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Grantham: America is on its way to zero growth with heavy consequences

Jeremy Grantham’s quarterly piece is out now and the important topic is the lack of growth in the US. The way that Grantham paints the picture – and I believe this is an accurate depiction – the US is not just suffering from a cyclical growth slowdown but faces a secular growth slowdown of monumental proportions, especially in view of the promises the US government has made to current and future pensioners. All of this is happening against a backdrop of eroding productivity growth that sets the US up for some difficult challenges ahead. And Grantham also discusses his view on peak resources and why he believes peak resources and environmental change are the biggest issues facing modern economies. 

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Overall my view here is that the longer term secular outlook is not bleak but it requires governments to move away from infinite growth paradigms toward quality of life types of economic models. I don’t believe this kind of shift is possible without significant economic and political turbulence or without governments trying to manufacture growth via deficit spending, inflation and money printing. Because we are in the midst of a deflationary crisis due to high private debt, this creates a natural tension between deflationary and inflationary forces for the foreseeable future that should most benefit non-industrial commodities and precious metals as asset classes and least benefit large old-line industrial companies in developed economies.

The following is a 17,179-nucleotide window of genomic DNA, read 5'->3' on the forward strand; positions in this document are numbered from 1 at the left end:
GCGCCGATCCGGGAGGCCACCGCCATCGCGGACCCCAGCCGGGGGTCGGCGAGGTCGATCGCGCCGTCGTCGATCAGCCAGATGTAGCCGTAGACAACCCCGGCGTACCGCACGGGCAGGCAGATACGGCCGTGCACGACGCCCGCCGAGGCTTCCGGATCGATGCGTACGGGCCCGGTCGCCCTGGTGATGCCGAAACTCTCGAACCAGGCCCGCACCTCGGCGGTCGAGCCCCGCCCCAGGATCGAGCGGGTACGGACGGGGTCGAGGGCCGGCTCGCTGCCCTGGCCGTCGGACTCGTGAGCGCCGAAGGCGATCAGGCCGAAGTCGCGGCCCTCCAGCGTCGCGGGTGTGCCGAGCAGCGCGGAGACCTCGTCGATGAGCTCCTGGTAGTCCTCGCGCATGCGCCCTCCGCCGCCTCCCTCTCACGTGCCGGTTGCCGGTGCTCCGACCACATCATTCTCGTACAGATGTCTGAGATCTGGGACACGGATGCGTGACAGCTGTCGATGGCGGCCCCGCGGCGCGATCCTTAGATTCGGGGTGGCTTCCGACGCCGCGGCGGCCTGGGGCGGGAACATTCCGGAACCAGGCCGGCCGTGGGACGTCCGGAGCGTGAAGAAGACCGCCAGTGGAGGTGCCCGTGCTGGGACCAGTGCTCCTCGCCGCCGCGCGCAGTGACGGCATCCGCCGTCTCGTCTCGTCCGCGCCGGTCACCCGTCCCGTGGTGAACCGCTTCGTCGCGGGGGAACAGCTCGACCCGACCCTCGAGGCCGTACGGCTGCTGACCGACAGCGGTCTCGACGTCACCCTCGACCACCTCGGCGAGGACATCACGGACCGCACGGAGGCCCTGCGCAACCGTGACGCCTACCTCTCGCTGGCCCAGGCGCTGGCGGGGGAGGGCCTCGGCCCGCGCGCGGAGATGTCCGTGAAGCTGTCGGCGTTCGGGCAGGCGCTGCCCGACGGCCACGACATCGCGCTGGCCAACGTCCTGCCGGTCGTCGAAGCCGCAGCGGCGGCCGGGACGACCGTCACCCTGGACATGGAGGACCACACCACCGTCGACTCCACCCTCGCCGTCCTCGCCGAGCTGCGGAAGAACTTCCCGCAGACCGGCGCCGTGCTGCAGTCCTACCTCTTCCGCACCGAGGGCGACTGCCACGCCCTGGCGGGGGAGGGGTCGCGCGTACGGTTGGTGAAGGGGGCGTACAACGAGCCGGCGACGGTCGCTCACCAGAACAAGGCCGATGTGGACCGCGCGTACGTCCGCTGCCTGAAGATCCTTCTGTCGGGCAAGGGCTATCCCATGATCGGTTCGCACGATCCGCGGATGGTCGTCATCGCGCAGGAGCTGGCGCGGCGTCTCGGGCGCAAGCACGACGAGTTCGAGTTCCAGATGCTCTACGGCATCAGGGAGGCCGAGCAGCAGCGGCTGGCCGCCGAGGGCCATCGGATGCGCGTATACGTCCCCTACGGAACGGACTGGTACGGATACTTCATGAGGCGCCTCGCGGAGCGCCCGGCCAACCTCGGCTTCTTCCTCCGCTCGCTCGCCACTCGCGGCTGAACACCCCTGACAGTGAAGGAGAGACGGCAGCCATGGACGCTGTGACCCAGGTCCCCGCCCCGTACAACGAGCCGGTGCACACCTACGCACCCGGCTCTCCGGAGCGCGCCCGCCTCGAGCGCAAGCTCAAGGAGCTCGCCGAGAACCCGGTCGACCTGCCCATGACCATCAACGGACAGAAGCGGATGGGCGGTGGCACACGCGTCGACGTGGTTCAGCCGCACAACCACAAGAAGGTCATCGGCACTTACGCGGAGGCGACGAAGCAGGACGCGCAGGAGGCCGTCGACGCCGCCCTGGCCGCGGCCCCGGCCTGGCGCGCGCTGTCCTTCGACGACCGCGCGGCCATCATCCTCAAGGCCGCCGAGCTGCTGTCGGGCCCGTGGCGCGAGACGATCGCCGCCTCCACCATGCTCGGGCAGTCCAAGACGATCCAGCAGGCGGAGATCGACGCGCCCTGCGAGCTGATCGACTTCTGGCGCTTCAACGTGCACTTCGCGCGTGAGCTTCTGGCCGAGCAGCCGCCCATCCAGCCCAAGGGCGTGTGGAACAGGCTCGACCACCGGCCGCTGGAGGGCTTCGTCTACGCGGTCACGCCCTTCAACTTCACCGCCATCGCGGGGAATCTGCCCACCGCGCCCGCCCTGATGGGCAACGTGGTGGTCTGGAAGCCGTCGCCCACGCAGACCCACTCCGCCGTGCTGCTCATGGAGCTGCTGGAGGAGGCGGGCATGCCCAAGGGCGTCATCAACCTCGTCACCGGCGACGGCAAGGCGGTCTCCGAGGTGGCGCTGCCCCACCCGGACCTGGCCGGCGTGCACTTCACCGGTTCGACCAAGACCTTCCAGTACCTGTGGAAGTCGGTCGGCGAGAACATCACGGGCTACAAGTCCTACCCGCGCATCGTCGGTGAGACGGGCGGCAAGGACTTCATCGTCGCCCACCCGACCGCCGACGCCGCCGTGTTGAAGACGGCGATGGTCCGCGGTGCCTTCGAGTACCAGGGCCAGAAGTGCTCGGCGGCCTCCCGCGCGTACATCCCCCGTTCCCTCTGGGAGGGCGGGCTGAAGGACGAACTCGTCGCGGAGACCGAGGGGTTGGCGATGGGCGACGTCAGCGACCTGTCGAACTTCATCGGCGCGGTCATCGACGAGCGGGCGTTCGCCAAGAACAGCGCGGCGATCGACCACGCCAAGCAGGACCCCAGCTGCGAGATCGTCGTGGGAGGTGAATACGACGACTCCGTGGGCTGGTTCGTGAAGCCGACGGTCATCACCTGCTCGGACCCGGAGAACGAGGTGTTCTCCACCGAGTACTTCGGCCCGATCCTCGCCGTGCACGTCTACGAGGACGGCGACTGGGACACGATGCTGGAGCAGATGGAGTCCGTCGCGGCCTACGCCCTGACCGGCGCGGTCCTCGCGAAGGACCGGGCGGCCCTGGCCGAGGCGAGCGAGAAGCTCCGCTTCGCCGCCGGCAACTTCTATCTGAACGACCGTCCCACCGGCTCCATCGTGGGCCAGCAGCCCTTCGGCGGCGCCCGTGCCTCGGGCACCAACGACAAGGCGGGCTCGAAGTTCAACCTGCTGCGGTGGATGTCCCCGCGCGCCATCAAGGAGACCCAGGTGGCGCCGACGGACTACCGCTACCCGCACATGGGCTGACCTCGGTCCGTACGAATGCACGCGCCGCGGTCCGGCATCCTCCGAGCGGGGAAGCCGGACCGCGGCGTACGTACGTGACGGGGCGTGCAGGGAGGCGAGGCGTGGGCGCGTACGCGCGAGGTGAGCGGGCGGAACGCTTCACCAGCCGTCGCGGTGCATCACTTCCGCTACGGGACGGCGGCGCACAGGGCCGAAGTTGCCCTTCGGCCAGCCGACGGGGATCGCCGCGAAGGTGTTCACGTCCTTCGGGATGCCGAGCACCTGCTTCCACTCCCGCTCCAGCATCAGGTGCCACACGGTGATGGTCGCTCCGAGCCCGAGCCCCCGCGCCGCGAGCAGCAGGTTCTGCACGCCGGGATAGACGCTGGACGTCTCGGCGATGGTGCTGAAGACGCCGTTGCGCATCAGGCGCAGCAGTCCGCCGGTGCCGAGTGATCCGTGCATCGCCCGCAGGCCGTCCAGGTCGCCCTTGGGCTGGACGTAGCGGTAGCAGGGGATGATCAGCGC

Source: GMO (subscription required)

About 

Edward Harrison is the founder of Credit Writedowns and a former career diplomat, investment banker and technology executive with over twenty years of business experience. He is also a regular economic and financial commentator on BBC World News, CNBC Television, Business News Network, CBC, Fox Television and RT Television. He speaks six languages and reads another five, skills he uses to provide a more global perspective. Edward holds an MBA in Finance from Columbia University and a BA in Economics from Dartmouth College. Edward also writes a premium financial newsletter. Sign up here for a free trial.